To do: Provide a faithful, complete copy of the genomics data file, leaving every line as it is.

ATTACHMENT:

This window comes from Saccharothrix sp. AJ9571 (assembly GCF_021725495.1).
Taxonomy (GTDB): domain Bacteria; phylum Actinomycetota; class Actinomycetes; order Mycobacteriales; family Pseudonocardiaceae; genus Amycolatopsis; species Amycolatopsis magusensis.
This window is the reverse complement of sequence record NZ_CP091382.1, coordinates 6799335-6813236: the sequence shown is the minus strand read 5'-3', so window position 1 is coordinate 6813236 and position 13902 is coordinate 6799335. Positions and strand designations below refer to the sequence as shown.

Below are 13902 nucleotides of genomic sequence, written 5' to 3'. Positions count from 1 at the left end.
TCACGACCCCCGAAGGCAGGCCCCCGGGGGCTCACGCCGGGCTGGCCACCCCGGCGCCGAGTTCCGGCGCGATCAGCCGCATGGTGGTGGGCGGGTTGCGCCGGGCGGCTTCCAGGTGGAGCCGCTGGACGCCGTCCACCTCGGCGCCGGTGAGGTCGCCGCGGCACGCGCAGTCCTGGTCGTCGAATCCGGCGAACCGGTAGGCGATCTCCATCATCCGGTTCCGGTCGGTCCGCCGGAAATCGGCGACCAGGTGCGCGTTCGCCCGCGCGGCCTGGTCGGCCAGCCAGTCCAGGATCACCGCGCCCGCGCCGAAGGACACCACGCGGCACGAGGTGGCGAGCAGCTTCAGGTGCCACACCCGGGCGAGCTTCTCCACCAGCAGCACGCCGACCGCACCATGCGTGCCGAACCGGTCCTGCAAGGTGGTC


This window comes from Saccharothrix sp. AJ9571 (assembly GCF_021725495.1).
Taxonomy (GTDB): domain Bacteria; phylum Actinomycetota; class Actinomycetes; order Mycobacteriales; family Pseudonocardiaceae; genus Amycolatopsis; species Amycolatopsis magusensis.
This window is the reverse complement of sequence record NZ_CP091382.1, coordinates 6799335-6813236: the sequence shown is the minus strand read 5'-3', so window position 1 is coordinate 6813236 and position 13902 is coordinate 6799335. Positions and strand designations below refer to the sequence as shown.

Below are 13902 nucleotides of genomic sequence, written 5' to 3'. Positions count from 1 at the left end.
TCACGACCCCCGAAGGCAGGCCCCCGGGGGCTCACGCCGGGCTGGCCACCCCGGCGCCGAGTTCCGGCGCGATCAGCCGCATGGTGGTGGGCGGGTTGCGCCGGGCGGCTTCCAGGTGGAGCCGCTGGACGCCGTCCACCTCGGCGCCGGTGAGGTCGCCGCGGCACGCGCAGTCCTGGTCGTCGAATCCGGCGAACCGGTAGGCGATCTCCATCATCCGGTTCCGGTCGGTCCGCCGGAAATCGGCGACCAGGTGCGCGTTCGCCCGCGCGGCCTGGTCGGCCAGCCAGTCCAGGATCACCGCGCCCGCGCCGAAGGACACCACGCGGCACGAGGTGGCGAGCAGCTTCAGGTGCCACACCCGGGCGAGCTTCTCCACCAGCAGCACGCCGACCGCACCATGCGTGCCGAACCGGTCCTGCAAGGTGGTC